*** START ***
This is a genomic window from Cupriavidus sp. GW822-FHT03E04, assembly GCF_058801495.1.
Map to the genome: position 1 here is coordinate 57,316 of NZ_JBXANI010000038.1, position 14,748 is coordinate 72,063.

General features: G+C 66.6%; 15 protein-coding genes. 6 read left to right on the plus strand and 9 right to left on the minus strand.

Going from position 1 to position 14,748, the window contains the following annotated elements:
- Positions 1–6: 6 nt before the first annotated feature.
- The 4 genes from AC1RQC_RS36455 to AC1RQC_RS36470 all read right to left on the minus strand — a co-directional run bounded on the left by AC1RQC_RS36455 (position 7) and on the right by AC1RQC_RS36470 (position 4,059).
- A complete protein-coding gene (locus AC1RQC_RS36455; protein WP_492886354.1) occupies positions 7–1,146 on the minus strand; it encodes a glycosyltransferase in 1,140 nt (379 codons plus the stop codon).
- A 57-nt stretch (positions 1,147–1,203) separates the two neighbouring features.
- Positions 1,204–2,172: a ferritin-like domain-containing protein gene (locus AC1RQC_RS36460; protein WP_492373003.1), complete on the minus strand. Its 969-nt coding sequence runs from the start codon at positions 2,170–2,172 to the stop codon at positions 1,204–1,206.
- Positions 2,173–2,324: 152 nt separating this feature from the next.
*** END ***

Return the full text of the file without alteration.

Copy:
This is a genomic window from Cupriavidus sp. GW822-FHT03E04, assembly GCF_058801495.1.
Map to the genome: position 1 here is coordinate 57,316 of NZ_JBXANI010000038.1, position 14,748 is coordinate 72,063.

General features: G+C 66.6%; 15 protein-coding genes. 6 read left to right on the plus strand and 9 right to left on the minus strand.

Going from position 1 to position 14,748, the window contains the following annotated elements:
- Positions 1–6: 6 nt before the first annotated feature.
- The 4 genes from AC1RQC_RS36455 to AC1RQC_RS36470 all read right to left on the minus strand — a co-directional run bounded on the left by AC1RQC_RS36455 (position 7) and on the right by AC1RQC_RS36470 (position 4,059).
- A complete protein-coding gene (locus AC1RQC_RS36455; protein WP_492886354.1) occupies positions 7–1,146 on the minus strand; it encodes a glycosyltransferase in 1,140 nt (379 codons plus the stop codon).
- A 57-nt stretch (positions 1,147–1,203) separates the two neighbouring features.
- Positions 1,204–2,172: a ferritin-like domain-containing protein gene (locus AC1RQC_RS36460; protein WP_492373003.1), complete on the minus strand. Its 969-nt coding sequence runs from the start codon at positions 2,170–2,172 to the stop codon at positions 1,204–1,206.
- Positions 2,173–2,324: 152 nt separating this feature from the next.